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  13. I signed just because I know big goverment is killing us! The increase in gas and food alone is outrageous! Who can afford to decorate?!! I only get to look at your blog and dream.

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  14. If you want to make structural changes to your home/building, then you should hire an architect or licensed tradesman. The average American homeowner does not turn to an interior designer or decorator to build additions, move walls or change stairs - they either do it themselves (ha!), or find a professional in that field. Clearly the state could stand to do a little focus group research on whether or not anyone understands or CARES about the difference between "interior design" and "decorator" before it decides there is a massive problem in the land. Beyond that, however....

    Regulating the design industry just takes one more level of accountability away from each and all of us -- you don't have to be accountable for your own choices, use common sense, or heaven forbid, read. Since the state provides "licensed" professionals, just make sure you hire one of them. Then you can have someone to sue when you trip on your carpet someday.

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  15. Dear Joni,

    As you know I am well familiar with this issue. You were so gracious to provide me with correct and knowledgeable information when I was doing months of research in order to write a very lengthy research paper on this very subject as a graduation requirement.
    Here in AZ we also have a "grandfather clause" which is a bunch of malarkey. If the rule applies for one, it should apply for all. (I wish I could underline that last bit.) This is one of the key points of a democratic society.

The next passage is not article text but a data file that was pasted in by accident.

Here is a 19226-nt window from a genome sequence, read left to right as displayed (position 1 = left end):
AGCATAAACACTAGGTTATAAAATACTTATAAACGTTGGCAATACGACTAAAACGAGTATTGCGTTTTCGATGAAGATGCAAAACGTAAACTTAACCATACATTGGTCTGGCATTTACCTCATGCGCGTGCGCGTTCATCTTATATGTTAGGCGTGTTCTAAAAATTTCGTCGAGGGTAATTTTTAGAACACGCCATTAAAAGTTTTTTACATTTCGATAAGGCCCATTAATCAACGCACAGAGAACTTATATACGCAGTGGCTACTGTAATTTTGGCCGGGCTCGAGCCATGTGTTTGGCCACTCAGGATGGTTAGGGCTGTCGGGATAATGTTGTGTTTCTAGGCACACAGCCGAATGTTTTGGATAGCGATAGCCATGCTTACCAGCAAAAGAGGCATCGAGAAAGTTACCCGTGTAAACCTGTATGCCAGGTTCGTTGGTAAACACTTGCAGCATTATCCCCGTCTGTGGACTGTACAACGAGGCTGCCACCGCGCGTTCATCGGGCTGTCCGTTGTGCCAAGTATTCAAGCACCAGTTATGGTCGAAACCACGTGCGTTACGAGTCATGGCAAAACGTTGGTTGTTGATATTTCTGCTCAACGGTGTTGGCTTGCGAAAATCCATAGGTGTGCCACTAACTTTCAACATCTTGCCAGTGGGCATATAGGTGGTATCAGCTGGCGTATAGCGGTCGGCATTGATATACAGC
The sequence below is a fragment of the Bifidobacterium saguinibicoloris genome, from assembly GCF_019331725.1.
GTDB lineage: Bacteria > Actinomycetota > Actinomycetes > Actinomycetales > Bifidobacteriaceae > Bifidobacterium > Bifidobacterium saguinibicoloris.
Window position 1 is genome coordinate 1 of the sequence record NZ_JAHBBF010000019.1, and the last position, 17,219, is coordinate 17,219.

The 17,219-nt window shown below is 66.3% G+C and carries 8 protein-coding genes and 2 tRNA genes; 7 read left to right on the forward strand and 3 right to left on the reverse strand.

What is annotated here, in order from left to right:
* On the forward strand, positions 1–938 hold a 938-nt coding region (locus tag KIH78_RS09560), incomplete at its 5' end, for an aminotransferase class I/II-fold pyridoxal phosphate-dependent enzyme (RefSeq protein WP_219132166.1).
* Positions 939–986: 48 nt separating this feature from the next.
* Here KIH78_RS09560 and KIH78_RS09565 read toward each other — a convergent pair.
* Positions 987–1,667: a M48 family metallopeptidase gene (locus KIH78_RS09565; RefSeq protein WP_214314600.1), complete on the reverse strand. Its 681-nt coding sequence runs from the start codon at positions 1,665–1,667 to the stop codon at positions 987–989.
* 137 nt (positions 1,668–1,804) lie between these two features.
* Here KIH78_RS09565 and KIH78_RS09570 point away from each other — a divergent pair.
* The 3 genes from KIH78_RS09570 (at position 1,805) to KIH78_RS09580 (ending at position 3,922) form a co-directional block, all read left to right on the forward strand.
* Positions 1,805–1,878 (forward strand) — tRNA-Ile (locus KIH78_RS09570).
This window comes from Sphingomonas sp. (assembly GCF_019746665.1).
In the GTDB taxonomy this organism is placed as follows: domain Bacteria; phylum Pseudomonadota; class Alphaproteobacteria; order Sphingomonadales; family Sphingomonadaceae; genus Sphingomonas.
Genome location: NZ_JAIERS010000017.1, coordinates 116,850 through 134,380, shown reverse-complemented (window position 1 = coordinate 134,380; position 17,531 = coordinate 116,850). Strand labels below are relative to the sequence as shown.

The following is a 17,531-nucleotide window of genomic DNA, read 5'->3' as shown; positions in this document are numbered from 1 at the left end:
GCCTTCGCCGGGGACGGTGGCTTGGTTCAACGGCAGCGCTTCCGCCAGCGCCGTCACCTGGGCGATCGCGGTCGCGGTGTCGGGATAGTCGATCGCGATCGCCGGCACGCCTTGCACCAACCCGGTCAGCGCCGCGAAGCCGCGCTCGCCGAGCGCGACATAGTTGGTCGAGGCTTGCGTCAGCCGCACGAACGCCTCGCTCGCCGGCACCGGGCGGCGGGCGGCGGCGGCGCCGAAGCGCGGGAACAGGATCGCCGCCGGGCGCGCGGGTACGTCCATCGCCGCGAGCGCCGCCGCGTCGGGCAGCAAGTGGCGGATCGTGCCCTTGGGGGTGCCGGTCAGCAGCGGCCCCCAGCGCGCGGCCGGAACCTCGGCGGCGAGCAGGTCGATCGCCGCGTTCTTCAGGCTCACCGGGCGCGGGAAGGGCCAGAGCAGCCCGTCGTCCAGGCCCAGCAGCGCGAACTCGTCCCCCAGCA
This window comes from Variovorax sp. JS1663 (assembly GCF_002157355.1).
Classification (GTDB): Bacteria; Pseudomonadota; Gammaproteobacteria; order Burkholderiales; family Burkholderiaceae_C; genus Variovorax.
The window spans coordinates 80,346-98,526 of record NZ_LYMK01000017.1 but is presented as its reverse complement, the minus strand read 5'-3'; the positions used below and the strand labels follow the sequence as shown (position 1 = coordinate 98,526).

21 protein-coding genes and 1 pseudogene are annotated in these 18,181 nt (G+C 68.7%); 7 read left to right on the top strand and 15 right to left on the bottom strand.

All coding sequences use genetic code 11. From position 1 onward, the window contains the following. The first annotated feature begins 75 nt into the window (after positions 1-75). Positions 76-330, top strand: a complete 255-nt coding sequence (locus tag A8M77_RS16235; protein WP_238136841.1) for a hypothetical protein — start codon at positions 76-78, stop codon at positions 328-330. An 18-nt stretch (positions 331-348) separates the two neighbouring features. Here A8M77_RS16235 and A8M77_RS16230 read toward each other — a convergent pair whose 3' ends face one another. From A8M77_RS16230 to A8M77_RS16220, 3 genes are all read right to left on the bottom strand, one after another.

As you know I went to design school. I graduated with top honors. My designs won awards. In order to even be eligible to take the test I must have over 5000 working hours under a full fledged member. I have now spent 3 years looking for an individual willing to be such a mentor. I have even offered to do this as an intern ~ ie working hard for no money.
    Surprise, surprise. No one was/is willing to do this. For awhile I asked myself "Is it me? Do I smell? Do I do horrid work?" No. The bottom line is you either have to "know" someone, have $$$$$ or just forget it. The old girls club just doesn't want the new competition in an already busted economy.
    So, I am back in school. Again. Furthering my degree at ASU in the area of Art History. More education means less hours required for the exam. If need be, after I graduate I will work for a college where then I will earn my hours. At 45 I really don't want to be fighting such a battle.
    But it's the principle of it. The lobbyists have set up a system where it is almost impossible to succeed.
    In the meantime I continue to work for clients as an interior decorator. They are SO happy. I am happy to be doing what I love. I am licensed by my town, I am insured. I am trusted.